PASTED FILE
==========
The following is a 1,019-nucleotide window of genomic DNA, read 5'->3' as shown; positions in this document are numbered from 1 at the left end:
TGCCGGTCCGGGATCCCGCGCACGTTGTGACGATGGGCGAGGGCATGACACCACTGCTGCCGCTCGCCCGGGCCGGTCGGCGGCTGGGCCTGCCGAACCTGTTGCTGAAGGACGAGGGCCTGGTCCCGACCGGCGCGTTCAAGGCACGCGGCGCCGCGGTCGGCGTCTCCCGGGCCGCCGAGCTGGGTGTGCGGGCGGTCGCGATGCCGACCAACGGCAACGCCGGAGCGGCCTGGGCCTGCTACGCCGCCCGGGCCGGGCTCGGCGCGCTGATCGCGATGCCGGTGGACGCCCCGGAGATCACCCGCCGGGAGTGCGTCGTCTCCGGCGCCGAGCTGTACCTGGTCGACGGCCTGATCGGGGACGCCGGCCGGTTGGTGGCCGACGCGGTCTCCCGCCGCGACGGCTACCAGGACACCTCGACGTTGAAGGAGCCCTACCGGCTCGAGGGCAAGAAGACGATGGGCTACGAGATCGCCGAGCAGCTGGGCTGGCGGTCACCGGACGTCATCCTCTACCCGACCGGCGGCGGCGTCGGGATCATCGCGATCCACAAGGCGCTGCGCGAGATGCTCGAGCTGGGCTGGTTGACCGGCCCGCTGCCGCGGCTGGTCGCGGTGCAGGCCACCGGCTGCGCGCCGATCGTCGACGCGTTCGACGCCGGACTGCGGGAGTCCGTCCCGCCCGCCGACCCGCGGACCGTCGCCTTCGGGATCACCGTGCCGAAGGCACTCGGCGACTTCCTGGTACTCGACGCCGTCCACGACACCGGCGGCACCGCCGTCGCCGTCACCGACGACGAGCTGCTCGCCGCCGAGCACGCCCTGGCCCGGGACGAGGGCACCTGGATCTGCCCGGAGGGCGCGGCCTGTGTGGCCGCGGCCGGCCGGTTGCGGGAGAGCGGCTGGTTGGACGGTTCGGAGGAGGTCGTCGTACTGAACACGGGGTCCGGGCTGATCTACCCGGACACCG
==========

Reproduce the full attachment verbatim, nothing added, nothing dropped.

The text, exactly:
The following is a 1,019-nucleotide window of genomic DNA, read 5'->3' as shown; positions in this document are numbered from 1 at the left end:
TGCCGGTCCGGGATCCCGCGCACGTTGTGACGATGGGCGAGGGCATGACACCACTGCTGCCGCTCGCCCGGGCCGGTCGGCGGCTGGGCCTGCCGAACCTGTTGCTGAAGGACGAGGGCCTGGTCCCGACCGGCGCGTTCAAGGCACGCGGCGCCGCGGTCGGCGTCTCCCGGGCCGCCGAGCTGGGTGTGCGGGCGGTCGCGATGCCGACCAACGGCAACGCCGGAGCGGCCTGGGCCTGCTACGCCGCCCGGGCCGGGCTCGGCGCGCTGATCGCGATGCCGGTGGACGCCCCGGAGATCACCCGCCGGGAGTGCGTCGTCTCCGGCGCCGAGCTGTACCTGGTCGACGGCCTGATCGGGGACGCCGGCCGGTTGGTGGCCGACGCGGTCTCCCGCCGCGACGGCTACCAGGACACCTCGACGTTGAAGGAGCCCTACCGGCTCGAGGGCAAGAAGACGATGGGCTACGAGATCGCCGAGCAGCTGGGCTGGCGGTCACCGGACGTCATCCTCTACCCGACCGGCGGCGGCGTCGGGATCATCGCGATCCACAAGGCGCTGCGCGAGATGCTCGAGCTGGGCTGGTTGACCGGCCCGCTGCCGCGGCTGGTCGCGGTGCAGGCCACCGGCTGCGCGCCGATCGTCGACGCGTTCGACGCCGGACTGCGGGAGTCCGTCCCGCCCGCCGACCCGCGGACCGTCGCCTTCGGGATCACCGTGCCGAAGGCACTCGGCGACTTCCTGGTACTCGACGCCGTCCACGACACCGGCGGCACCGCCGTCGCCGTCACCGACGACGAGCTGCTCGCCGCCGAGCACGCCCTGGCCCGGGACGAGGGCACCTGGATCTGCCCGGAGGGCGCGGCCTGTGTGGCCGCGGCCGGCCGGTTGCGGGAGAGCGGCTGGTTGGACGGTTCGGAGGAGGTCGTCGTACTGAACACGGGGTCCGGGCTGATCTACCCGGACACCG